Cisco boosts its security offerings

Moving to help its customers manage their security architectures and help those systems keep up with traffic, Cisco Systems Inc. on Wednesday announced new software for its Pix Firewall platform and the availability of new hardware models to join that line.

The introductions come as Cisco labors to expand its popular security and intrusion-detection tools to deal with growing traffic and new ways of using data networks. As part of the software upgrade, the dominant router and data-switch vendor also introduced software features for securing IP phone calls and multicast traffic.

“While we’re trying to secure the network, the network’s getting more diverse all the time,” said Mike Volpi, senior vice president of Cisco’s Internet Switching & Services Group, in a news briefing at Cisco’s headquarters here.

In addition to supplying the routers and switches used in many enterprise networks worldwide, Cisco offers several popular tools to keep those networks secure. They include the Pix firewalls, a software router integrated with its router software, and an appliance built for VPN (virtual private network) termination. For intrusion detection, Cisco offers a standalone appliance, a hardware module for Cisco Catalyst 6000 switches and a software product.

Version 6.2 of the Pix Firewall Operating System will allow firewalls at remote sites to serve as end points of a VPN and automatically download new configurations and policies as VPN tunnels are established, said Richard Palmer, vice president and general manager for VPN & Security Services at Cisco. This will make it easier for large enterprises to deploy thousands of firewalls across an organization, he said.

The software upgrade also adds features to help the firewalls secure voice traffic that uses the H.323v2 protocols and Session Initiative Protocol (SIP). In addition, support for a function called Stub Multicast Routing will allow customers to securely use multicasting, a bandwidth-conserving way of sending one stream of data to many places, according to Cisco.

The Pix 506E and 515E firewalls introduced Wednesday are similar to the outgoing Pix 506 remote-office firewall and Pix 515 for small and medium-sized businesses, but with much higher throughput, according to Cisco. Added processing power helped the new models achieve up to two and a half times the maximum data throughput of the previous models, the company said in a statement. Pix 515E models can also be purchased with integrated hardware-based acceleration of VPN functions, boosting VPN speed while offloading work from the firewall’s central processor.

The Pix 506E and 515E Firewalls are available now, priced starting at US$1,695 for the 506E and $3,495 for the 515E. Version 6.2 of the Pix operating system will be available by the end of this quarter and is free to customers with a current Cisco Smartnet contract.

Both introductions are aimed in directions that analysts said are important for security vendors.

Management software should be the biggest focus for improvement at Cisco, said Richard Stiennon, a Gartner Inc. analyst based in Detroit, earlier this week.

“They absolutely have to improve their interface,” he said.

Cisco rival Check Point Software Technologies Ltd.’s biggest advantage is the way it lets administrators set up policies for a whole network and then apply those on a series of firewalls across the organization, Stiennon said. Cisco’s management software has required them to set up policies on each firewall individually.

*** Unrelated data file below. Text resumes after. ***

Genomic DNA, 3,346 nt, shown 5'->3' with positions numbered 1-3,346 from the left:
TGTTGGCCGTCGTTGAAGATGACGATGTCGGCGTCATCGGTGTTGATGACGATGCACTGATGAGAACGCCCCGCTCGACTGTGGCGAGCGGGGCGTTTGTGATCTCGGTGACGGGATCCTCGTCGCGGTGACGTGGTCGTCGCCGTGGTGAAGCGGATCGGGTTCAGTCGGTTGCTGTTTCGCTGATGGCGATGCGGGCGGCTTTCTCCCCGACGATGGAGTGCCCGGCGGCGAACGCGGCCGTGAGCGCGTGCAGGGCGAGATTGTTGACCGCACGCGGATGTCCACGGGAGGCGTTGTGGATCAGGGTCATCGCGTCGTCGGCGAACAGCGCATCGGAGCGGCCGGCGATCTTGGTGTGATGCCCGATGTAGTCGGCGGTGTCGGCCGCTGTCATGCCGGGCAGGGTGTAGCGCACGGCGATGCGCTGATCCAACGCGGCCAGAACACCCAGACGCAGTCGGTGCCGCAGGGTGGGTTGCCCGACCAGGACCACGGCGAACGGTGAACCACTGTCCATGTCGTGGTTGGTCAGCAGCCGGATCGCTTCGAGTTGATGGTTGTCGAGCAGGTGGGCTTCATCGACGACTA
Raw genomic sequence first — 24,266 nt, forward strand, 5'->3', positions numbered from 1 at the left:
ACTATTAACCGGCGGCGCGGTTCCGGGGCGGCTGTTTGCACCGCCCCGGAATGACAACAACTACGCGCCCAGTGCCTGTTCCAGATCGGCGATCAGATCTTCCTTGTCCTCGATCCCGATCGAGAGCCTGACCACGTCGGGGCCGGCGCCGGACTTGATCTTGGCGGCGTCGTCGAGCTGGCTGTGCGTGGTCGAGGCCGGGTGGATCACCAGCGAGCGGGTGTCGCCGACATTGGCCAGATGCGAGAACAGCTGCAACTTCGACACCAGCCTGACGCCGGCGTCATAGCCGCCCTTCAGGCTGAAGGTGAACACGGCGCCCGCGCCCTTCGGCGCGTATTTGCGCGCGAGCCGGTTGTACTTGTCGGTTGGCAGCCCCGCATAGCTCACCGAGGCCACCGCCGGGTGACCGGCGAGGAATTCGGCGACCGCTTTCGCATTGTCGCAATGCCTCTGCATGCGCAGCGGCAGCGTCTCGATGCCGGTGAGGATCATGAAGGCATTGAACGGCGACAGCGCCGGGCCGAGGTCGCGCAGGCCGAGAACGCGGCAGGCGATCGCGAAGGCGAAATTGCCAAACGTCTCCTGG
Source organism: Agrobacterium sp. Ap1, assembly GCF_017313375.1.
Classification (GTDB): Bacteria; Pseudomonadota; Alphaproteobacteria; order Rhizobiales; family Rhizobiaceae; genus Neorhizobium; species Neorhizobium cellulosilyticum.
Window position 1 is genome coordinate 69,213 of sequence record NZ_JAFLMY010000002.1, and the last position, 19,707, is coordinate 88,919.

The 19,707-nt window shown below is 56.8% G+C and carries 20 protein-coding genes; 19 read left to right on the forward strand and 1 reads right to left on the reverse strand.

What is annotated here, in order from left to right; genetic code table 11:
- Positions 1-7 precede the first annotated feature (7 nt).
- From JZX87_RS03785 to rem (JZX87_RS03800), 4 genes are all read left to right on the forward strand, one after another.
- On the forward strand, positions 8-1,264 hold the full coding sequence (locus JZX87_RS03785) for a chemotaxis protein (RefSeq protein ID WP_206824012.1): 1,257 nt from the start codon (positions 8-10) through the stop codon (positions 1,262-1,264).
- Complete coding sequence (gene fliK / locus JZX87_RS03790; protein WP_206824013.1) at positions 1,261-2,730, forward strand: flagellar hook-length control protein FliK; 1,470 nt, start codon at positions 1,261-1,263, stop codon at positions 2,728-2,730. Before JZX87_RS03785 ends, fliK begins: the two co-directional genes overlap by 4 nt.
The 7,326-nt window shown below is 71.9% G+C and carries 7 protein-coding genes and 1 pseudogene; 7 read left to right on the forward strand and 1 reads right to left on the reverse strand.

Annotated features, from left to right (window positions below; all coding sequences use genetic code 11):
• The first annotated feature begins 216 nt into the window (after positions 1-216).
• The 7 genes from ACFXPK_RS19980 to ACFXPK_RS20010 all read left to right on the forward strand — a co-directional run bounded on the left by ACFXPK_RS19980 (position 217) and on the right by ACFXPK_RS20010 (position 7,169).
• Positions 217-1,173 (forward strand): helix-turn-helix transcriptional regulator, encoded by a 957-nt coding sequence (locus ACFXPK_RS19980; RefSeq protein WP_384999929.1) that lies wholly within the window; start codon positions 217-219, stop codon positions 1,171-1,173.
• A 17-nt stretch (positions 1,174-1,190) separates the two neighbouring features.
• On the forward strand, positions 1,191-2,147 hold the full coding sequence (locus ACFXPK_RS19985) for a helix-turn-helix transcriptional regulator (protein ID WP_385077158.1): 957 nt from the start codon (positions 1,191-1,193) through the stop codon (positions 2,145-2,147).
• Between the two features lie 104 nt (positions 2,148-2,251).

Cisco’s Palmer said Wednesday the policy-downloading feature of the new Pix software addresses that need.

Competitors such as NetScreen Technologies Inc. and SonicWall Inc. are gaining on Cisco with firewall appliances that can apply a company’s security rules on a purpose-built chip instead of having to call on slower general-purpose central processors, said Charles Kolodgy, an analyst at IDC, in Framingham, Massachusetts.

“There’s a lot of competition in that market, so the hardest aspect is staying up with everyone else,” Kolodgy said.

In addition to boosting the processing power on the Pix 506E and 515E firewalls, Cisco is looking to increase performance by various other hardware methods, Palmer and Volpi said. ASICs (application-specific integrated processors) still are “overkill” for firewalls because the interfaces at the edges of most enterprise networks still are smaller than 10G bps (bits per second), Palmer said. Network processors, which can be reprogrammed to deal with new security threats, are a more attractive option, he said.

Demand is growing faster for security products than in most other areas of Cisco’s business, according to Volpi, and on Wednesday the company touted its expertise in the field.

With companies opening up their networks to business partners, road warriors and telecommuters, security today requires an approach that involves nearly every network element, the executives said. Putting up a wall on the company’s perimeter doesn’t work anymore, according to Palmer.

“The perimeter is rapidly disappearing. You can’t find a perimeter anymore,” Palmer quipped.

“Almost every element in the network (including clients and servers) is either helping or hurting,” he added.

A key factor in making networks secure is making sure elements such as switches and routers work in concert with security-specific tools, he said. For example, virtual LANs, which typically are created on network switches, can be a valuable tool for segregating Web servers that might otherwise infect each other if one falls victim to an attack like the Code Red virus. The switching, routing and intrusion detection systems all have to work together, Palmer said.

Cisco, in San Jose, Calif., is at .

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